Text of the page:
John Linden: Hi! I am John Linden; Master ASE Certified Technician and North America Training Manager for Midas International Corporation. Today, I would like to talk to you about how to diagnose some common brake problems. If the amber colored anti-lock brake light or the red brake warning indicator light is on, this should be checked by a mechanic as soon as possible; preferably one who is ASE certified in brake repair. If the red warning light is on constantly, it generally means that you have a hydraulic or brake fluid problem in the brake system. This could be dangerous and should be checked as soon as possible.
Some vehicles use the red warning light to alert you that the parking brake is on. If the red warning light is on, put your foot under the parking brake pedal, and as you pull out on the release handle, lift up the parking brake pedal with your foot. If the red brake light goes out, you most likely have a parking brake issue. The red brake warning light can also be used to alert the driver that the brake fluid level is getting low. Brake fluid under normal condition should never be low. The brake system is a hydraulically sealed system that you should not have to add fluid unless there is a leak.
Low fluid could be a sign that the brake pads or brake shoes are getting low. A brake noise could be a number of things. But, if you hear a grinding noise, it generally means that the brake pads or brake shoes no longer have any friction material left and you are stopping on metal to metal, which has a direct effect on how well the vehicle will stop. If you feel the brake pedal pulsating or going up and down as you apply it, a brake rotor or brake drum could have what is called excessive run out. It is similar to a bicycle with the bent rim, in that it wobbles when it rotates.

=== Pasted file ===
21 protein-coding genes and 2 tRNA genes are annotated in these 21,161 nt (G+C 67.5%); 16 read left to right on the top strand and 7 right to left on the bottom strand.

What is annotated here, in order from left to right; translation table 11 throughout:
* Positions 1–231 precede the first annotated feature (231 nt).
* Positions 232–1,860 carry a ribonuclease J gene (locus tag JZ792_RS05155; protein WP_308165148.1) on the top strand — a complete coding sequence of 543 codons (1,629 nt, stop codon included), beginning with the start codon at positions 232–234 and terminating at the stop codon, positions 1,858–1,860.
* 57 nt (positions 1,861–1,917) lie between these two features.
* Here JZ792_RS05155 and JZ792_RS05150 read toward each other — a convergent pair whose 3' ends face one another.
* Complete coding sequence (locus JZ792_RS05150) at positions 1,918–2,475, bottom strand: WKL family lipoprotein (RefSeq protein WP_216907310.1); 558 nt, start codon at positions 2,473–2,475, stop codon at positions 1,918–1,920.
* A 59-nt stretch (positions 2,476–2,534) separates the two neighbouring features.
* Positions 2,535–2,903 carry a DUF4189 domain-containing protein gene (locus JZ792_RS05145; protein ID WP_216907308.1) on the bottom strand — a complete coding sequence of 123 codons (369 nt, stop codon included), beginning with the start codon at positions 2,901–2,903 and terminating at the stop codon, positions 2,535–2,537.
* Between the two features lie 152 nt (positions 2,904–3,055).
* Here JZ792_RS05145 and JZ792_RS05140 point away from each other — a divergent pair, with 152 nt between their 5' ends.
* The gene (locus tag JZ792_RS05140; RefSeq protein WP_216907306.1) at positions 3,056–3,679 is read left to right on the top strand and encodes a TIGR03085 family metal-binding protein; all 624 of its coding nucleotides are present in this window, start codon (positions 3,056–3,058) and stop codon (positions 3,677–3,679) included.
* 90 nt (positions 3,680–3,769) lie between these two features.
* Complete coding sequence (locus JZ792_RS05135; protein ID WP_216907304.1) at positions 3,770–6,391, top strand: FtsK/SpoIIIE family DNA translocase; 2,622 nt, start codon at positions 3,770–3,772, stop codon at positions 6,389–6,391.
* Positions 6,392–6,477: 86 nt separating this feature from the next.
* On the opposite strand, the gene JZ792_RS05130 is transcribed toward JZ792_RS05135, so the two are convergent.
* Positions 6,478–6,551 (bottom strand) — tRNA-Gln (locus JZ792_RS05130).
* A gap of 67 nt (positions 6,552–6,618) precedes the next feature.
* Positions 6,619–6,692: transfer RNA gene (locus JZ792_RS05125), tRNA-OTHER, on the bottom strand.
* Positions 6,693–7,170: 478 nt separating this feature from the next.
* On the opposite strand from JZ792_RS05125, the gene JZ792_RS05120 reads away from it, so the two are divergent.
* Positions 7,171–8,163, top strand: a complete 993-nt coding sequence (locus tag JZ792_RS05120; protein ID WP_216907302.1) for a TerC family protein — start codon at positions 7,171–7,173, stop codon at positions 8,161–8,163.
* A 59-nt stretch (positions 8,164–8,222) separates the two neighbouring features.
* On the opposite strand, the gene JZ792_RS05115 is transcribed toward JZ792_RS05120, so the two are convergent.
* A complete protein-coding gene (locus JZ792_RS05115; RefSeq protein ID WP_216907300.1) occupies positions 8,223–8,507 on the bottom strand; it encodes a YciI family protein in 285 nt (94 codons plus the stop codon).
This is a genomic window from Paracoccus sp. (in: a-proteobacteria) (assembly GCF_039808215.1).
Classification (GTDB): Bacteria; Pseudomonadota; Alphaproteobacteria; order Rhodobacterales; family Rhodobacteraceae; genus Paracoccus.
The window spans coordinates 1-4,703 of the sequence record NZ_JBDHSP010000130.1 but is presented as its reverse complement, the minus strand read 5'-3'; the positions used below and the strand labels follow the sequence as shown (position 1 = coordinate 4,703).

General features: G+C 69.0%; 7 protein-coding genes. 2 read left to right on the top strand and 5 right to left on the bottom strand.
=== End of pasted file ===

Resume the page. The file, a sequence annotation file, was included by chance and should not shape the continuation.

If you feel the brake pedal going up and down rapidly doing a hard or emergency stop, this maybe normal. If your vehicle is equipped with anti-lock brakes, the ABS unit pulsates the brakes electronically, preventing the wheels from locking up.
If your car pulls to one side when braking, it usually indicates a hydraulic problem with the brakes. If a disc brake caliper oil wheel cylinder ceases up, it will cause the brakes to pull to the opposite side. If you hear a squeal noise while applying the brakes, this could indicate that the brake pads or brake shoes are loose or vibrating.
Now, if you hear a squealing noise with your foot off the brake pedal, this could be a squeal sensor making noise. Numerous vehicles are equipped with a squeal sensor. That alerts the driver that the brake pads are getting low and should be checked as soon as possible. Doing so could save you time and money. The front and rear brakes work in conjunction. So anytime you have your brakes checked, have all four wheels inspected. The mechanic should show you and explain why the part or parts wore out or failed. If this explanation does not sound right, get a second opinion.